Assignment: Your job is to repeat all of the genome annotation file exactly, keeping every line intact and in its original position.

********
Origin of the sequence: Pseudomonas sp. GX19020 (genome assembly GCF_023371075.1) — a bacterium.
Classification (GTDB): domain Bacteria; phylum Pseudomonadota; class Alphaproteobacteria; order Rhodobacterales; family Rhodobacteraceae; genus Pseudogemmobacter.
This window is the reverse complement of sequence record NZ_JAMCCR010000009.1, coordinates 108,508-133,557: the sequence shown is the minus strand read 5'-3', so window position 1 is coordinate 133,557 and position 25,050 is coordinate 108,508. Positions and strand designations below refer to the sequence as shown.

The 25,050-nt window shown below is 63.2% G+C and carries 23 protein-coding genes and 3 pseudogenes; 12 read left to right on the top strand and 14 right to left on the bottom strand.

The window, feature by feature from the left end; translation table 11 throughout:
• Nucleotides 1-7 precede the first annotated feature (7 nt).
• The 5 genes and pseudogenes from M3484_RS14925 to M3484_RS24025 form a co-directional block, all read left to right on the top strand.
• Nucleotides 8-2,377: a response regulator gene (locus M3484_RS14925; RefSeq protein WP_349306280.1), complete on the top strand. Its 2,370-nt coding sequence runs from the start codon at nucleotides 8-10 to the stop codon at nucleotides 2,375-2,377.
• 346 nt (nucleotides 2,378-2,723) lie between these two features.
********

Origin of the sequence: Pseudomonas sp. GX19020 (genome assembly GCF_023371075.1) — a bacterium.
Classification (GTDB): domain Bacteria; phylum Pseudomonadota; class Alphaproteobacteria; order Rhodobacterales; family Rhodobacteraceae; genus Pseudogemmobacter.
This window is the reverse complement of sequence record NZ_JAMCCR010000009.1, coordinates 108,508-133,557: the sequence shown is the minus strand read 5'-3', so window position 1 is coordinate 133,557 and position 25,050 is coordinate 108,508. Positions and strand designations below refer to the sequence as shown.

The 25,050-nt window shown below is 63.2% G+C and carries 23 protein-coding genes and 3 pseudogenes; 12 read left to right on the top strand and 14 right to left on the bottom strand.

The window, feature by feature from the left end; translation table 11 throughout:
• Nucleotides 1-7 precede the first annotated feature (7 nt).
• The 5 genes and pseudogenes from M3484_RS14925 to M3484_RS24025 form a co-directional block, all read left to right on the top strand.
• Nucleotides 8-2,377: a response regulator gene (locus M3484_RS14925; RefSeq protein WP_349306280.1), complete on the top strand. Its 2,370-nt coding sequence runs from the start codon at nucleotides 8-10 to the stop codon at nucleotides 2,375-2,377.
• 346 nt (nucleotides 2,378-2,723) lie between these two features.